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Better Call Saul's Julie Ann Emery Finally Addresses Those Karen Comparisons

This article contains some spoilers for "Better Call Saul" Season 6, Episodes 1 and 2.

AMC's "Better Call Saul"' has finally returned from its long hiatus to the excitement of its adoring audience. This season, the series will conclude, providing an ending to the evolving story of chicanerous lawyer Jimmy McGill, who eventually becomes slick local celebrity Saul Goodman (Bob Odenkirk).

Among the many people who Jimmy/Saul has tried to help but ultimately hindered during his time practicing in New Mexico are Betsy (Julie Ann Emery) and Craig (Jeremy Shamos) Kettleman. Craig is a white-collar crook who embezzles $1 million from his treasury job, and the Kettlemans call on Jimmy to prove Craig's innocence. Jimmy tries to do so, while Kim Wexler (Rhea Seehorn) urges them to take a plea deal, which Betsy refuses to do, all the while proclaiming Craig's innocence. But Jimmy ultimately catches them hiding a duffel bag filled with cash, proving Craig's guilt. After some manipulation on Jimmy's part, Craig ends up taking Kim's plea deal and goes to prison.

The twosome shocked fans by resurfacing during the Season 6 premiere. The Kettlemans have definitely come down in the world a little bit. Their kids are going to public school, for heaven's sake! So after some manipulation, they board Jimmy and Kim's plan to get revenge on Howard Hamlin (Patrick Fabian) by ruining his life and reputation with accusations that he's a drug addict, in exchange for an exoneration for Craig.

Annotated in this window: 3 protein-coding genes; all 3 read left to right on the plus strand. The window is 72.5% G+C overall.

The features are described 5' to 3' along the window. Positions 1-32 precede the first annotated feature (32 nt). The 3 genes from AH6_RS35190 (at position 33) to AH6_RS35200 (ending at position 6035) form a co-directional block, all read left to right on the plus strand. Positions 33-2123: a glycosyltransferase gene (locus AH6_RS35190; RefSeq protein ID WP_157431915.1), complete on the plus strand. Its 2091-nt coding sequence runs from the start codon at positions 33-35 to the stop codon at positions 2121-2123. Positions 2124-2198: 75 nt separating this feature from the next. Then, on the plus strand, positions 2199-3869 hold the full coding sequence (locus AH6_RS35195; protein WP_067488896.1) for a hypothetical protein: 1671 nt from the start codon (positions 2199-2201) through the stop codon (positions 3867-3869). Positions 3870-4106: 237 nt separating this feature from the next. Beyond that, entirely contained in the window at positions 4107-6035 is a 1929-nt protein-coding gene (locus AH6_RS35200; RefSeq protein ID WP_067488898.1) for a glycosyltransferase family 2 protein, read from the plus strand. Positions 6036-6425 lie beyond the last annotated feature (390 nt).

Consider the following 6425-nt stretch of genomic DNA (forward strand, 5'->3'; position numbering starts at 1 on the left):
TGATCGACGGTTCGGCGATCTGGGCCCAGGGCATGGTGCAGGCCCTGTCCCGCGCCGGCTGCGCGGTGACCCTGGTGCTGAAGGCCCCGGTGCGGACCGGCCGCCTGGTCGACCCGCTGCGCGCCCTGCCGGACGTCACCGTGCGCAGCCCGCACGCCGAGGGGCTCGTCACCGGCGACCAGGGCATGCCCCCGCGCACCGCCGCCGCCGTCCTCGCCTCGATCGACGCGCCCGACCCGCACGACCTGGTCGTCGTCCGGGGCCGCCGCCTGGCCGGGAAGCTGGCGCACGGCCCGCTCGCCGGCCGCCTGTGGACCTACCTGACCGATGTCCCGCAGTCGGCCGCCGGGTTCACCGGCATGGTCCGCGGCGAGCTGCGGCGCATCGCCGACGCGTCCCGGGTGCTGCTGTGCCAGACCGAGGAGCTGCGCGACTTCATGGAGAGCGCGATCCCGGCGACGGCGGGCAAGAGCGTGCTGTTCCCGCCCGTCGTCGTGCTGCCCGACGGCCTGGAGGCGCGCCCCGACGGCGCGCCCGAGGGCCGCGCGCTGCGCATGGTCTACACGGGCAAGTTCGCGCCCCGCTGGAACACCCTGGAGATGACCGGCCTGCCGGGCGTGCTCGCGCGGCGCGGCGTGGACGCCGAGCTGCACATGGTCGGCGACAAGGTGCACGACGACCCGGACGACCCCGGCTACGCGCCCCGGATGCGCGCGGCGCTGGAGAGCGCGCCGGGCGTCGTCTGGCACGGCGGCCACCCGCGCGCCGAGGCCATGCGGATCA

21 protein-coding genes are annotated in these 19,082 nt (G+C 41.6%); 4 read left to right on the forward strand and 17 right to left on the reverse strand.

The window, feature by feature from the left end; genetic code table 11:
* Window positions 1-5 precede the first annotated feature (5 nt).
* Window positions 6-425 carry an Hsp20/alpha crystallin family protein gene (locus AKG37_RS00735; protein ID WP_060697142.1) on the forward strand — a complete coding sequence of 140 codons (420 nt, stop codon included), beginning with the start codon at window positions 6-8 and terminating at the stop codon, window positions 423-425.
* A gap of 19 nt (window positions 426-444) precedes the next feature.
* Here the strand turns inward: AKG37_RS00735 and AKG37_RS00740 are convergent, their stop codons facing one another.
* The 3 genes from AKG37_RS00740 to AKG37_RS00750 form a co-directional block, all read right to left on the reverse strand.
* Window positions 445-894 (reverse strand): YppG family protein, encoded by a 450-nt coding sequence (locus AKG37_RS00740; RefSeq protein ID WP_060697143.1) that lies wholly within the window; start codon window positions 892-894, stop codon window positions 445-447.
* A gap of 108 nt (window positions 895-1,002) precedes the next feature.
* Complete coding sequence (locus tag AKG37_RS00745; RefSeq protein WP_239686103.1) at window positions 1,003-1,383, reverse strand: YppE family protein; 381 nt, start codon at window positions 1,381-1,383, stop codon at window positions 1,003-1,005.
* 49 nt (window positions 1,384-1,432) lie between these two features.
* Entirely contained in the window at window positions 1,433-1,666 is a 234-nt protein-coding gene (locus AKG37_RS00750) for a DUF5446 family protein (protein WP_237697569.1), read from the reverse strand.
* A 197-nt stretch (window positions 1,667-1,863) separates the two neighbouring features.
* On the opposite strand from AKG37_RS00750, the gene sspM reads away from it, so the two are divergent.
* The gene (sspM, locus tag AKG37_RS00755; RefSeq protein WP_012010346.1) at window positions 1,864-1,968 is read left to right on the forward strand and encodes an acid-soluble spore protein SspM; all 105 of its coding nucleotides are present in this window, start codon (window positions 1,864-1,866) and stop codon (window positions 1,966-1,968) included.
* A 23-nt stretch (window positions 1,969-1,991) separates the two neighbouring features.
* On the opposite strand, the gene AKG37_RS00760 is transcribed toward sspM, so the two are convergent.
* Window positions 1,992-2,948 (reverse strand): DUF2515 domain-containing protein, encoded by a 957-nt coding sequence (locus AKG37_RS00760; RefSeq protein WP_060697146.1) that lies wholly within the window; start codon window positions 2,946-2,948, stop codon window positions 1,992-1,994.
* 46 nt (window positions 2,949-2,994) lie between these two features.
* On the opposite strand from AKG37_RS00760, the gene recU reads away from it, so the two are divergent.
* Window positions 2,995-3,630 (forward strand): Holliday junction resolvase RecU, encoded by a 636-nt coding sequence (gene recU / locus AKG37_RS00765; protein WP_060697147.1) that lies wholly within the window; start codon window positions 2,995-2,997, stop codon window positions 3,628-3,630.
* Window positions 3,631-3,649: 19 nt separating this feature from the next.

That's some pretty cold behavior — perhaps, some might say, even Karenesque. And with that in mind, Emery weighed in on fan's notion that Betsy is a "Karen" — defined by the BBC as "a specific type of middle-class white woman, who exhibits behaviors that stem from privilege." 

Julie Ann Emery finds those Karen comparisons apt for Betsy

In an interview with The Hollywood Reporter, Julie Ann Emery says that she can understand why fans see some Karen-like behaviors in her Betsy Kettleman character. That's because she also notices them.

"Watching the internet over the last few years and seeing the rise of the 'Karens' has been really shocking to me. Maybe these people have always existed, but they're just coming out of the woodwork and making themselves very vocal on the internet," the actress said. "But there are these people that feel entitled to whatever they deem good for their lives and their families." She subsequently admitted, "that's very much Betsy. So she doesn't see the law as her barometer." It's all about trying to get the family out of its financial scrape, by any means necessary. 

Will Betsy and Craig make it through to the "Better Call Saul" series finale? Fans will have to find out by tuning in every Monday night at 9 p.m. EST.